Signs of the forest


A photographic study of the forest as

an exterior frontier


A few years ago, the result of a poll found in the press, has intrigued me. One of the questions was as follow :

« Come night time, in which of these two spots would you be most fearful ? in town or in a forest ?

The near sum total of answers pointed to the forest. It was demonstrated with

statistics that one was in greater danger at night in a town.

Why this fear ? What strange links bind us to the forest ? These questions kept me thinking for a long time.



An outer border


The question of our ambiguous relationship to the forest is the original reason for this photographic work. I have tried to picture it feelings this particular spot inspires us with, also trying to seek reasons why the forest is still now in the 21st century charged with symbols and mystery.

The forest is a world apart which, according to Robert Harrison, sets « an outer divide between the human and the non-human ». This particular frontier gives to civilisation its mark and « without these exterior regions there are no interior homes to live in ».

Our emotions when faced with the present deforestation and the burning forests can be linked to the hidden fear of seeing these frontiers disappear and with them our notion of human habitat.

In this context, the virgin forest can be the most significant, a place where we can imagine a prehistoric state idealised as a lost paradise.



An archaic memory


This idea of an archaic memory can be linked to the theory of Yves Coppens according to which, after the disappearance of the oriental African forest eight million years ago, apes had to adapt to the savannah by standing up on their back legs in order to become pre-human.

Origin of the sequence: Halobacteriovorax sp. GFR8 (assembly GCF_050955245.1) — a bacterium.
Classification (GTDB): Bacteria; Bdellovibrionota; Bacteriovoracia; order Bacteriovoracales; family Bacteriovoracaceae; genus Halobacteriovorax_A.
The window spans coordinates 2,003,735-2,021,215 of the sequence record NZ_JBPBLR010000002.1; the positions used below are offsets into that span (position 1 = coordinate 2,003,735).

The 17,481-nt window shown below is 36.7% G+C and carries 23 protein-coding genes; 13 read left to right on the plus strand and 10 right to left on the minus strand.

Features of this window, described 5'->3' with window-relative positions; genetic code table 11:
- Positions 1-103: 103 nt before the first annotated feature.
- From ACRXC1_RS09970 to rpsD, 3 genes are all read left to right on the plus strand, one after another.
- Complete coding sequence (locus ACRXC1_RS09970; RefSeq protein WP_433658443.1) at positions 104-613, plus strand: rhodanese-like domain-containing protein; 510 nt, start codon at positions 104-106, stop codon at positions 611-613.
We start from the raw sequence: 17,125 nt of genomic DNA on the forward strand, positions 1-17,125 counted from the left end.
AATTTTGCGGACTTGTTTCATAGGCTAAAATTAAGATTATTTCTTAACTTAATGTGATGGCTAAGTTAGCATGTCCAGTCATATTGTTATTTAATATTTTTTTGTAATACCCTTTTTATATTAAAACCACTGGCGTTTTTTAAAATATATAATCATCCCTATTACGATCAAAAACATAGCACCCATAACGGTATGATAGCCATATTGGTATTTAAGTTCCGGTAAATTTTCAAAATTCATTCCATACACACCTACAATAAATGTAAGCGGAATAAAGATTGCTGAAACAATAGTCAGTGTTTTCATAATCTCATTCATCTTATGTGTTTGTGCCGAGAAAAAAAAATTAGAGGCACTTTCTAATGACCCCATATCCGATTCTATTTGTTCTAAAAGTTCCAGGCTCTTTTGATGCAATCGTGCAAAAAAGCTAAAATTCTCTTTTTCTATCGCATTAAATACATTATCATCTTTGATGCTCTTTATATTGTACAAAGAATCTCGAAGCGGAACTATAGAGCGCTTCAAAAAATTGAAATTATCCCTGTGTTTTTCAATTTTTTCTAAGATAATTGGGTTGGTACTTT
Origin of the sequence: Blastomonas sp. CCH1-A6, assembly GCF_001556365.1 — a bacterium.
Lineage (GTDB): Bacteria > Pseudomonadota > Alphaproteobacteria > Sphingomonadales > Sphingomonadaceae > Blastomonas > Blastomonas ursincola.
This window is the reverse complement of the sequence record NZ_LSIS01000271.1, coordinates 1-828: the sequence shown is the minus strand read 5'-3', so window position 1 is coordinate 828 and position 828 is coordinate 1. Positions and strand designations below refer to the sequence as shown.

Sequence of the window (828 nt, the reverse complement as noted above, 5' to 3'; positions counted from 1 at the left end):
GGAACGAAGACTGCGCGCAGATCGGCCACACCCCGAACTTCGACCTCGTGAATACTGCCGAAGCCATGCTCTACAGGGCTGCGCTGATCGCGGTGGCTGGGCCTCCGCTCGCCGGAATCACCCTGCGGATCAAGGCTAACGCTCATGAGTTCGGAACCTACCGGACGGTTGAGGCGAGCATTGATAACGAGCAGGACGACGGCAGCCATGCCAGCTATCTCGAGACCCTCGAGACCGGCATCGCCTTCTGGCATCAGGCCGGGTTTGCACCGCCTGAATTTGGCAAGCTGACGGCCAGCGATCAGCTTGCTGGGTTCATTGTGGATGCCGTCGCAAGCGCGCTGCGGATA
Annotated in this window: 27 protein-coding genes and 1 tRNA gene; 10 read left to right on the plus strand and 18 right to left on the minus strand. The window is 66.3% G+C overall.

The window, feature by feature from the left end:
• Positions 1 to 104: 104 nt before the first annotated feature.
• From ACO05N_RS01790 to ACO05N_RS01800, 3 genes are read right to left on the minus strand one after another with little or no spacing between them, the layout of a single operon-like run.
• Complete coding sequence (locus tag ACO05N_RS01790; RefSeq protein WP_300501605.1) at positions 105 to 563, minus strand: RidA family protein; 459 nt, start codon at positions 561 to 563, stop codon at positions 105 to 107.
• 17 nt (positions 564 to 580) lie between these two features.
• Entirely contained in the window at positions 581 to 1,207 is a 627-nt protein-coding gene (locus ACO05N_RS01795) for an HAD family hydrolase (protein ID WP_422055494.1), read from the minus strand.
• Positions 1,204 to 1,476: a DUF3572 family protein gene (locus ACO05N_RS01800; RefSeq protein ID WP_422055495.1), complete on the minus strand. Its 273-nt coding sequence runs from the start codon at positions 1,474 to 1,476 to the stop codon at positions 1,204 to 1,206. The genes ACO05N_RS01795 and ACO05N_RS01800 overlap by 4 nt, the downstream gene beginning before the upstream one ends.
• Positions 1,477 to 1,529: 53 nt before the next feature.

From that moment when man becomes sedentary and lays the foundation of civilisation, his relationship to the forest will develop and become ambivalent.

The forest will be perceived in turn as protective or dangerous, as a place of enchantment or perdition, of meditation or folly.

From antiquity onwards, it becomes a strong source of myths, of tales and legends, from the sacred forest of Dodone in Greece to the terrifying universe of Gallic beliefs, to the enchanted forest of Broceliande. It becomes a refuge for those who wish to remain out of the society of man : hermits, mystics, saints, persecuted, damned peoples, outlaws or heroes.



The disenchanted forest


Gradually invested in Western Europe it will be of essential importance in the middle ages a great period of land clearing and unpredicted soaring demography. The deforestation will go on for centuries… Henceforward the surviving forest will no longer be untouchable but will be dominated and administated by man.

Has the forest now become disenchanted ? Reduced to be a place for walking, or at worst a timber mill. Can it still be a venue for fantastic adventures ? Can man still perpetuate his relation to the world ?

During this photographic study I wanted to rediscover this « outside frontier » and give it my own vision. My wish was not to show exotic or remarkable places, rather to work on ordinary forest, close to us, and try to « sacrilize » the anonymity community of trees.